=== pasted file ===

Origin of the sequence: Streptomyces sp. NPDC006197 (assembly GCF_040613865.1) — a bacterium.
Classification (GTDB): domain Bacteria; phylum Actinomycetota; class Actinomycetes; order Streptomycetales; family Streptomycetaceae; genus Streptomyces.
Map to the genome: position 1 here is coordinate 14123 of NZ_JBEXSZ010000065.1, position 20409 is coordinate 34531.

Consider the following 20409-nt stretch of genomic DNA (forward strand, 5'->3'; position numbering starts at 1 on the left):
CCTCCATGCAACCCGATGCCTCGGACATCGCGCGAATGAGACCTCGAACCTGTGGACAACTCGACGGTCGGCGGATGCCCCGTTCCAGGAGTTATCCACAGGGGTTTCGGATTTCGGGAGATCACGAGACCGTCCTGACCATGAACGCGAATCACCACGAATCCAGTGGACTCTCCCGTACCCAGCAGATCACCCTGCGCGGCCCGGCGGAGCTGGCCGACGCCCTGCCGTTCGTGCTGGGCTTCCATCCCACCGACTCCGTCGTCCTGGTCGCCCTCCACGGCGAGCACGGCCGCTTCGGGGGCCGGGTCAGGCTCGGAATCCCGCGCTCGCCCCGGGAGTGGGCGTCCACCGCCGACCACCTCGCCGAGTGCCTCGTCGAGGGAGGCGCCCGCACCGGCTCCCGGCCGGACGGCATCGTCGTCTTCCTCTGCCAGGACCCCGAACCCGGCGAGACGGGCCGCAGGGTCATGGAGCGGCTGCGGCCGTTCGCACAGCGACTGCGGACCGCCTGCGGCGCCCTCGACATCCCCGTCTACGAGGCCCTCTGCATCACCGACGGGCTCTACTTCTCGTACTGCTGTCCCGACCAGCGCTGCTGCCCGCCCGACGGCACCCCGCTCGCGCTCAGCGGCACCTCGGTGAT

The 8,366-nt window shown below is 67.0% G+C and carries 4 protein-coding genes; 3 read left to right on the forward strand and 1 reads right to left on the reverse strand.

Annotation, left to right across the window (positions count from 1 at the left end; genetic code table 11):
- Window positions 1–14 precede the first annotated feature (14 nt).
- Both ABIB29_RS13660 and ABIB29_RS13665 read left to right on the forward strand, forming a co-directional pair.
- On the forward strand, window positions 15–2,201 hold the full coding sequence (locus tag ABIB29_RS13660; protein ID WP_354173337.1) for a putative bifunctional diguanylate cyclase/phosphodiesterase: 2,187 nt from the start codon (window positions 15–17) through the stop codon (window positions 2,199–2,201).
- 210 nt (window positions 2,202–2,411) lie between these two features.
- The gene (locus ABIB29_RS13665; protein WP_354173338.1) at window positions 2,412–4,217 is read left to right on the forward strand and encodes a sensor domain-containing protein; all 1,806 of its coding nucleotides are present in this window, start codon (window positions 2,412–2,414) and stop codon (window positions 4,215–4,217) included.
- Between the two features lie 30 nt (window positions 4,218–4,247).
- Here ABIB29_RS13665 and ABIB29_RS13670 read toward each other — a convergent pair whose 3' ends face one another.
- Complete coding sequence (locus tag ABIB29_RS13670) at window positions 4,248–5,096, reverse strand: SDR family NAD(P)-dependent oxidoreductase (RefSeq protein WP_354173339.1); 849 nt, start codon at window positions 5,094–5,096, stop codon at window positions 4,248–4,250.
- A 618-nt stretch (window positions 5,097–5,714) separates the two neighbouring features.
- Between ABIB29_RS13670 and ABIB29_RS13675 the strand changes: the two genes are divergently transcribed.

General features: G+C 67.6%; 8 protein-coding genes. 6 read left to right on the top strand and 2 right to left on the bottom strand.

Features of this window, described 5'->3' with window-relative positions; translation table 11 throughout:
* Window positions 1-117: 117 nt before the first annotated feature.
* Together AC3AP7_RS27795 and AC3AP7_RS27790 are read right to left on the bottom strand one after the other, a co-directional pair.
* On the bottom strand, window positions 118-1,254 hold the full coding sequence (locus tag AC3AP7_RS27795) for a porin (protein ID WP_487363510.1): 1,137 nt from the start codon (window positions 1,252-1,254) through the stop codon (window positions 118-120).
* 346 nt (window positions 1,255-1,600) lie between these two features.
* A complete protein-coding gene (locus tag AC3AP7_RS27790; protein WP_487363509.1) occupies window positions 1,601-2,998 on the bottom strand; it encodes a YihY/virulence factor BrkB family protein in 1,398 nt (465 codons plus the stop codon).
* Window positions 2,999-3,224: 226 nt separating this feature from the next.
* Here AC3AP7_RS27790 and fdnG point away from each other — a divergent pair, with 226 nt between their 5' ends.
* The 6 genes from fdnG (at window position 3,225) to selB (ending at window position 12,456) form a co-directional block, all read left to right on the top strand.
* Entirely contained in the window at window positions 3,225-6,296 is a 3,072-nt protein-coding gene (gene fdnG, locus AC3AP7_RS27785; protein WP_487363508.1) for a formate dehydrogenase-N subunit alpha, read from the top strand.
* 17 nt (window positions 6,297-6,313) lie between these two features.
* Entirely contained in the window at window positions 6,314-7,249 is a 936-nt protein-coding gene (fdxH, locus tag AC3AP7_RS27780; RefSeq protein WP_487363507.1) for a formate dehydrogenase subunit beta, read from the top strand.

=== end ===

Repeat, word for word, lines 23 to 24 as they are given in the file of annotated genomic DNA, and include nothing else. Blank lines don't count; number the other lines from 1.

* 346 nt (window positions 1,255-1,600) lie between these two features.
* A complete protein-coding gene (locus tag AC3AP7_RS27790; protein WP_487363509.1) occupies window positions 1,601-2,998 on the bottom strand; it encodes a YihY/virulence factor BrkB family protein in 1,398 nt (465 codons plus the stop codon).